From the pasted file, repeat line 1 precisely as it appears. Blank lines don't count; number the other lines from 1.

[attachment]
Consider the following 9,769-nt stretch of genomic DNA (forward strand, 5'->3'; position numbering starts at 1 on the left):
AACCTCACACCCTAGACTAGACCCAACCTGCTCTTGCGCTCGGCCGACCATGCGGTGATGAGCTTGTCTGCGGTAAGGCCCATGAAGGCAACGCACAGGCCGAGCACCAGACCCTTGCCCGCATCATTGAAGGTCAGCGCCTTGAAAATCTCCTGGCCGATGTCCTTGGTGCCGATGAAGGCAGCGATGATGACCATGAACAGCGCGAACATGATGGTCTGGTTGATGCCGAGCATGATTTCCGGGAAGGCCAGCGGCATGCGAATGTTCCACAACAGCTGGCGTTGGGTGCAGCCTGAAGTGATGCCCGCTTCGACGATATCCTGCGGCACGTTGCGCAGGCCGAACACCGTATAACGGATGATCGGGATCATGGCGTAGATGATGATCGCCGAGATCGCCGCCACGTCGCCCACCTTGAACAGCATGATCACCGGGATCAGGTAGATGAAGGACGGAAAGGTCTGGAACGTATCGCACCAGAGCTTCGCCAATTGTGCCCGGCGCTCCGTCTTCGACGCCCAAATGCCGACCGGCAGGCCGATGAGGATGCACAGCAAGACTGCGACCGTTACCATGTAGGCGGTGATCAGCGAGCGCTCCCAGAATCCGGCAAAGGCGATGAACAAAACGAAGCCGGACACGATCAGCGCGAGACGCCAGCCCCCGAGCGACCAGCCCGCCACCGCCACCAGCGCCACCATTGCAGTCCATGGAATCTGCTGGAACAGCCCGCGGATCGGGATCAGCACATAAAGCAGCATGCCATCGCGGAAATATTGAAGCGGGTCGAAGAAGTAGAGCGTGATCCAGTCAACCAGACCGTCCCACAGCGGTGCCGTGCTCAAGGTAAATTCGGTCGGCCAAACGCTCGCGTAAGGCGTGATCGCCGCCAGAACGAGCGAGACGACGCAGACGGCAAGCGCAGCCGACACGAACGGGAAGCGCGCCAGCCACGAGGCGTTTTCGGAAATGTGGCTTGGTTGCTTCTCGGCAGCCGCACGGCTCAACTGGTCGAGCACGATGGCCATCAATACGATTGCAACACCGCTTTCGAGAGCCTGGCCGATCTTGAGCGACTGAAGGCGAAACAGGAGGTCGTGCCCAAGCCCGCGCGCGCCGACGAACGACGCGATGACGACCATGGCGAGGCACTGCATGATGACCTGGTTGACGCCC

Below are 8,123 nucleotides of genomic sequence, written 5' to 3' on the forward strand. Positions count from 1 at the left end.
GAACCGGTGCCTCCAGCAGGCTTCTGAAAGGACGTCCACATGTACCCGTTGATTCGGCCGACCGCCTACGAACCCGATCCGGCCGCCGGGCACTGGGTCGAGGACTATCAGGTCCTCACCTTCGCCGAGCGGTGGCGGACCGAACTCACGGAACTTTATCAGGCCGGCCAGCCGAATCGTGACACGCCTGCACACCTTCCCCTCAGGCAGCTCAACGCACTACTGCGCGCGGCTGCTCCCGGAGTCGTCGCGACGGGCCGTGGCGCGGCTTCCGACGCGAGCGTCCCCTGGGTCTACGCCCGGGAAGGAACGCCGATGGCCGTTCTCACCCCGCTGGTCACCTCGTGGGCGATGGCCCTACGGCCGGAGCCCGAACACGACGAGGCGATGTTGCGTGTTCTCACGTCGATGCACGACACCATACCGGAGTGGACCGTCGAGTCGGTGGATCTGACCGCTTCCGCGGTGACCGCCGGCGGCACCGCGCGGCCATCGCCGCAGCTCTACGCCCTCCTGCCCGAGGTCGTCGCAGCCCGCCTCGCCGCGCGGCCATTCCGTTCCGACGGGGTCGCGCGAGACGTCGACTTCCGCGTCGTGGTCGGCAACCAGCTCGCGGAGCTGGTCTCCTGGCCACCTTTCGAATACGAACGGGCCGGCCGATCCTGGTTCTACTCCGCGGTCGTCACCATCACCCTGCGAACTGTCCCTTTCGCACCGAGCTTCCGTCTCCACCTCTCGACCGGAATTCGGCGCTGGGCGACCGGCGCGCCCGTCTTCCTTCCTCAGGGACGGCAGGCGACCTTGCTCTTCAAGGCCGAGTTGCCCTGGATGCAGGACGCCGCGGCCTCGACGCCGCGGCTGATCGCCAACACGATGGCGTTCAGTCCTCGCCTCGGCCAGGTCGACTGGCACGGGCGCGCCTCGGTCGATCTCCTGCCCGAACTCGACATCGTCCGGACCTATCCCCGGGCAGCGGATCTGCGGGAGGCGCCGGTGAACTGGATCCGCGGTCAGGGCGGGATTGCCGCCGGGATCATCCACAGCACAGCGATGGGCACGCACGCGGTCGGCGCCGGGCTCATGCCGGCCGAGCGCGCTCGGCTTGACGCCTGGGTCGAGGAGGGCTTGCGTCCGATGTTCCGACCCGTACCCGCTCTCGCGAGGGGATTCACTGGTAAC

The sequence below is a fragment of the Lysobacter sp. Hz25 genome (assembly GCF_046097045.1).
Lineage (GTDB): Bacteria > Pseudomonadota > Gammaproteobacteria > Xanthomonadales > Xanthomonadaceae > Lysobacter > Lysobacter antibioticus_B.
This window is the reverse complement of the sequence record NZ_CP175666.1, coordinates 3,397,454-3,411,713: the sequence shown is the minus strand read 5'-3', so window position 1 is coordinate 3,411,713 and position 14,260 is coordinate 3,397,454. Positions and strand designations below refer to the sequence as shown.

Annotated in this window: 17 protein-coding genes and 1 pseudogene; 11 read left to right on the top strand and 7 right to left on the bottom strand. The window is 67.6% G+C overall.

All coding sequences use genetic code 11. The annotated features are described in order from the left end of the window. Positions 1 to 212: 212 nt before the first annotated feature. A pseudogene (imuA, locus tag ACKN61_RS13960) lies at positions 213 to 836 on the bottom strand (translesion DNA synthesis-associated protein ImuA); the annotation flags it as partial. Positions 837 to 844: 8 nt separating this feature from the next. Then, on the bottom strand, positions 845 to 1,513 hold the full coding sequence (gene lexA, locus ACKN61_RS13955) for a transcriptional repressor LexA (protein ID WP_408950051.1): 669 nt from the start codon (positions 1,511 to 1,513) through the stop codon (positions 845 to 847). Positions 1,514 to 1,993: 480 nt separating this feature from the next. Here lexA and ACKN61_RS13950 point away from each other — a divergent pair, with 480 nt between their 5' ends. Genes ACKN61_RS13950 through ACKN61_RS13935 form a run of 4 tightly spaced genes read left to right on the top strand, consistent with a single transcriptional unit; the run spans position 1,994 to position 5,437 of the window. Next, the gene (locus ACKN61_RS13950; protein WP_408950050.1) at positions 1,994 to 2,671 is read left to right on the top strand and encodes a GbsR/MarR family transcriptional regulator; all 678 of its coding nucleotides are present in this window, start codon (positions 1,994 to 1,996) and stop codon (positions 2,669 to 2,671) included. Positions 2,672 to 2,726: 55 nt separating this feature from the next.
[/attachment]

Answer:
Consider the following 9,769-nt stretch of genomic DNA (forward strand, 5'->3'; position numbering starts at 1 on the left):